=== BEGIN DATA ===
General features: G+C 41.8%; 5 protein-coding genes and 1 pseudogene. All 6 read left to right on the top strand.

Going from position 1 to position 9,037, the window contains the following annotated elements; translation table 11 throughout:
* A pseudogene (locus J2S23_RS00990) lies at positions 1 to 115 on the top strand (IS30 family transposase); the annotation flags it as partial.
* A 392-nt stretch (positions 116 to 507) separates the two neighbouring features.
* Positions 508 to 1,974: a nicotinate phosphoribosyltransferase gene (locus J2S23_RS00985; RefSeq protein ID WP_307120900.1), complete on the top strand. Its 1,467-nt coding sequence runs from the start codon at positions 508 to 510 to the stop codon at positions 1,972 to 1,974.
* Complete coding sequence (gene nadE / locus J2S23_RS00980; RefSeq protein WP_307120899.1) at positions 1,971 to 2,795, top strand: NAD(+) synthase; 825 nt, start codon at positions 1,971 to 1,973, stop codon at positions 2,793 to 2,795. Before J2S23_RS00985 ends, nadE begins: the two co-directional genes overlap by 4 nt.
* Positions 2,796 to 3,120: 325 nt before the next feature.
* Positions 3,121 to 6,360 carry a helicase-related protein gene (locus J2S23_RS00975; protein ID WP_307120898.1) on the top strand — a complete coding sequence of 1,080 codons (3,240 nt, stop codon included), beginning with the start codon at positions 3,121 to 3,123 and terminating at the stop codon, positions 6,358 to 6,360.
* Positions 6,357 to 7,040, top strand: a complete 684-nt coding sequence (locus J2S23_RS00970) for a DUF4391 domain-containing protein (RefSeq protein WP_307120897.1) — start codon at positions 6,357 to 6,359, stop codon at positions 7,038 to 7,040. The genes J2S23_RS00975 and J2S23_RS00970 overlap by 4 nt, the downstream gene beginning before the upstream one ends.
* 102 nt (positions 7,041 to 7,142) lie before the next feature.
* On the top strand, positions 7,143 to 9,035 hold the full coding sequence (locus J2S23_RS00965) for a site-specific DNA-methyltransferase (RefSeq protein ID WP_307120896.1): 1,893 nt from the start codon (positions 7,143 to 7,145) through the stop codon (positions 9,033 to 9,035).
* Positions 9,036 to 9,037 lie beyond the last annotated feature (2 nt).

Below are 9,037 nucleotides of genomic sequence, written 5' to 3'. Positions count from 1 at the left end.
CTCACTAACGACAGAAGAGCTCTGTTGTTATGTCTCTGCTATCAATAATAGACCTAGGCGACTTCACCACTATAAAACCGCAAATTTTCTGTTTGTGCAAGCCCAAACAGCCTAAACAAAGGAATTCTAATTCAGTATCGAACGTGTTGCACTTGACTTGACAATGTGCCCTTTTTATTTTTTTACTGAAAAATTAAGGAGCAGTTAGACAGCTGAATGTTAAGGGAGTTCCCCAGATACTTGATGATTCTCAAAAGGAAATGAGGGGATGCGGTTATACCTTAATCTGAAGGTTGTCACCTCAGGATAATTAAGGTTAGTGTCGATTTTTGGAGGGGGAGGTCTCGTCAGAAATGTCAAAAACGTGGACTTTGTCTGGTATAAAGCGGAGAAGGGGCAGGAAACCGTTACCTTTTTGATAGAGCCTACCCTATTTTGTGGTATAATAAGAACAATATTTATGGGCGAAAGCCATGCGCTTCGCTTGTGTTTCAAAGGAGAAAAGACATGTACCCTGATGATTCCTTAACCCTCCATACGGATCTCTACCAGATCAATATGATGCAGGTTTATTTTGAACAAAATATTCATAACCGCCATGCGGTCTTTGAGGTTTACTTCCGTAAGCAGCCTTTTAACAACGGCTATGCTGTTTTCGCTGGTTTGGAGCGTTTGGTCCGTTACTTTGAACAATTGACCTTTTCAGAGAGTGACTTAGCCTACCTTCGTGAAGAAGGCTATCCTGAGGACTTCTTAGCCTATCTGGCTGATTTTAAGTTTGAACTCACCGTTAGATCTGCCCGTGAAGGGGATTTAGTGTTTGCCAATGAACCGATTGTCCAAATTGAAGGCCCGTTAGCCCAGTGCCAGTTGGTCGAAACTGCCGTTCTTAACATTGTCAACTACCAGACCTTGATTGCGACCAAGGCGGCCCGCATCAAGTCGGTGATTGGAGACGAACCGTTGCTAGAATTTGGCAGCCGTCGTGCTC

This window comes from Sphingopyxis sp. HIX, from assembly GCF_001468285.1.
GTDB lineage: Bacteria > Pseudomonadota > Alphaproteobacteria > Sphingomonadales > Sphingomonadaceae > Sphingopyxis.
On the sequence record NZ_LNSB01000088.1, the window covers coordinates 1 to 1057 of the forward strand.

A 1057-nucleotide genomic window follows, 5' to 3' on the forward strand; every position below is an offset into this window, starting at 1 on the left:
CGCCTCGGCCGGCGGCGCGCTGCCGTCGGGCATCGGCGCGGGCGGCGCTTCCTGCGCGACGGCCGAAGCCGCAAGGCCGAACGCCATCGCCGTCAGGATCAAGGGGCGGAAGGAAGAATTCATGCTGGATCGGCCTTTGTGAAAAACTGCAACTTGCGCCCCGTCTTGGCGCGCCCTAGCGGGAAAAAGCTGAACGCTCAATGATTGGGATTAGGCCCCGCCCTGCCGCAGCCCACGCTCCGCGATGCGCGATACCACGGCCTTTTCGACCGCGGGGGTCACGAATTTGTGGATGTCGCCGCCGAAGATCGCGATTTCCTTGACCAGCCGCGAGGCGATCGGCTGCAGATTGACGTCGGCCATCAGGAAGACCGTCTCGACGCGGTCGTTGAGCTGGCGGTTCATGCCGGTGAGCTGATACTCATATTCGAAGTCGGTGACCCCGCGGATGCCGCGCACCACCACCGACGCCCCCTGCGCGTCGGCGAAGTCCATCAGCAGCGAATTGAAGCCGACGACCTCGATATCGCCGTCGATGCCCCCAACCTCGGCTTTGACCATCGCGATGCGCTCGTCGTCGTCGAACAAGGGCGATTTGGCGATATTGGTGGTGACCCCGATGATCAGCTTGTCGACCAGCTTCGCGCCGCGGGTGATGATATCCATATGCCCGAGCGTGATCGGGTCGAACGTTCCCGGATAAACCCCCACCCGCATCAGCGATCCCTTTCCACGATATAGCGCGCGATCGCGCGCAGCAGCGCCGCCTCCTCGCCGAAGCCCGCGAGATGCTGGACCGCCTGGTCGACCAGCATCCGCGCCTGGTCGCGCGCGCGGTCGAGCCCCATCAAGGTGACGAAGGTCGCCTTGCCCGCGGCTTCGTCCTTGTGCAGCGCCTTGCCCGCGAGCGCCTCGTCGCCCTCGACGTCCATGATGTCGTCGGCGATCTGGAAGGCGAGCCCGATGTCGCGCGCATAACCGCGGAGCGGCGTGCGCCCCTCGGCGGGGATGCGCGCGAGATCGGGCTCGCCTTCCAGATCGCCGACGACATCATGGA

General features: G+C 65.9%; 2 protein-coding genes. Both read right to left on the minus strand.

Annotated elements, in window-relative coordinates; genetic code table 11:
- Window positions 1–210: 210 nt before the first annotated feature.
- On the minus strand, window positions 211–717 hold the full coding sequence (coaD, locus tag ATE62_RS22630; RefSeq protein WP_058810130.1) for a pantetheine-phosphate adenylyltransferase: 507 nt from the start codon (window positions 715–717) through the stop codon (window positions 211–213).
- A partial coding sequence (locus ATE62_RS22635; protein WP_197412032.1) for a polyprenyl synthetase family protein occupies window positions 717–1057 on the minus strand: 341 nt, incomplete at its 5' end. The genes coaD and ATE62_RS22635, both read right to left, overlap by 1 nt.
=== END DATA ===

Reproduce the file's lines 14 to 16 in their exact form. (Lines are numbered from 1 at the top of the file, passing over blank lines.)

CTCACTAACGACAGAAGAGCTCTGTTGTTATGTCTCTGCTATCAATAATAGACCTAGGCGACTTCACCACTATAAAACCGCAAATTTTCTGTTTGTGCAAGCCCAAACAGCCTAAACAAAGGAATTCTAATTCAGTATCGAACGTGTTGCACTTGACTTGACAATGTGCCCTTTTTATTTTTTTACTGAAAAATTAAGGAGCAGTTAGACAGCTGAATGTTAAGGGAGTTCCCCAGATACTTGATGATTCTCAAAAGGAAATGAGGGGATGCGGTTATACCTTAATCTGAAGGTTGTCACCTCAGGATAATTAAGGTTAGTGTCGATTTTTGGAGGGGGAGGTCTCGTCAGAAATGTCAAAAACGTGGACTTTGTCTGGTATAAAGCGGAGAAGGGGCAGGAAACCGTTACCTTTTTGATAGAGCCTACCCTATTTTGTGGTATAATAAGAACAATATTTATGGGCGAAAGCCATGCGCTTCGCTTGTGTTTCAAAGGAGAAAAGACATGTACCCTGATGATTCCTTAACCCTCCATACGGATCTCTACCAGATCAATATGATGCAGGTTTATTTTGAACAAAATATTCATAACCGCCATGCGGTCTTTGAGGTTTACTTCCGTAAGCAGCCTTTTAACAACGGCTATGCTGTTTTCGCTGGTTTGGAGCGTTTGGTCCGTTACTTTGAACAATTGACCTTTTCAGAGAGTGACTTAGCCTACCTTCGTGAAGAAGGCTATCCTGAGGACTTCTTAGCCTATCTGGCTGATTTTAAGTTTGAACTCACCGTTAGATCTGCCCGTGAAGGGGATTTAGTGTTTGCCAATGAACCGATTGTCCAAATTGAAGGCCCGTTAGCCCAGTGCCAGTTGGTCGAAACTGCCGTTCTTAACATTGTCAACTACCAGACCTTGATTGCGACCAAGGCGGCCCGCATCAAGTCGGTGATTGGAGACGAACCGTTGCTAGAATTTGGCAGCCGTCGTGCTC

This window comes from Sphingopyxis sp. HIX, from assembly GCF_001468285.1.
GTDB lineage: Bacteria > Pseudomonadota > Alphaproteobacteria > Sphingomonadales > Sphingomonadaceae > Sphingopyxis.